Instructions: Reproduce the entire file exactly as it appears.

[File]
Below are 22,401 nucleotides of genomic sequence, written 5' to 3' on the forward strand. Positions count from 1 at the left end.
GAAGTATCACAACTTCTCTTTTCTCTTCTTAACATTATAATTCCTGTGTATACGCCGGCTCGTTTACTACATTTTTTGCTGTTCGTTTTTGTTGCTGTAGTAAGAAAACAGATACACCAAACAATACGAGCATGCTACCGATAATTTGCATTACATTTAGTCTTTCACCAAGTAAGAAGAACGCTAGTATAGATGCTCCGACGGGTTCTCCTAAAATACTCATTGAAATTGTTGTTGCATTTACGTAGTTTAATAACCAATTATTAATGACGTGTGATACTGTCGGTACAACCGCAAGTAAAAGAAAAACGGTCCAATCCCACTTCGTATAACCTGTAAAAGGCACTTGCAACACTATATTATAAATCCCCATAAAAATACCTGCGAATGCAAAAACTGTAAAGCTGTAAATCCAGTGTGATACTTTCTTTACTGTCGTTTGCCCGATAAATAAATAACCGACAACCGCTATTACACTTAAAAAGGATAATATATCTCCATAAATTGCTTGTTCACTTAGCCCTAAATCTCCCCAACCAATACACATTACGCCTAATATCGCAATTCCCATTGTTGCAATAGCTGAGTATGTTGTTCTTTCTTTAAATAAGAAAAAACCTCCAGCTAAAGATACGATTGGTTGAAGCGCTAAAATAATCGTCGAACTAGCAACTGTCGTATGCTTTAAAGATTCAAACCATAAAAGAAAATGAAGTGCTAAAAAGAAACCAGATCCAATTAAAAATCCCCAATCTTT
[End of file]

Below are 22,401 nucleotides of genomic sequence, written 5' to 3' on the forward strand. Positions count from 1 at the left end.
GAAGTATCACAACTTCTCTTTTCTCTTCTTAACATTATAATTCCTGTGTATACGCCGGCTCGTTTACTACATTTTTTGCTGTTCGTTTTTGTTGCTGTAGTAAGAAAACAGATACACCAAACAATACGAGCATGCTACCGATAATTTGCATTACATTTAGTCTTTCACCAAGTAAGAAGAACGCTAGTATAGATGCTCCGACGGGTTCTCCTAAAATACTCATTGAAATTGTTGTTGCATTTACGTAGTTTAATAACCAATTATTAATGACGTGTGATACTGTCGGTACAACCGCAAGTAAAAGAAAAACGGTCCAATCCCACTTCGTATAACCTGTAAAAGGCACTTGCAACACTATATTATAAATCCCCATAAAAATACCTGCGAATGCAAAAACTGTAAAGCTGTAAATCCAGTGTGATACTTTCTTTACTGTCGTTTGCCCGATAAATAAATAACCGACAACCGCTATTACACTTAAAAAGGATAATATATCTCCATAAATTGCTTGTTCACTTAGCCCTAAATCTCCCCAACCAATACACATTACGCCTAATATCGCAATTCCCATTGTTGCAATAGCTGAGTATGTTGTTCTTTCTTTAAATAAGAAAAAACCTCCAGCTAAAGATACGATTGGTTGAAGCGCTAAAATAATCGTCGAACTAGCAACTGTCGTATGCTTTAAAGATTCAAACCATAAAAGAAAATGAAGTGCTAAAAAGAAACCAGATCCAATTAAAAATCCCCAATCTTT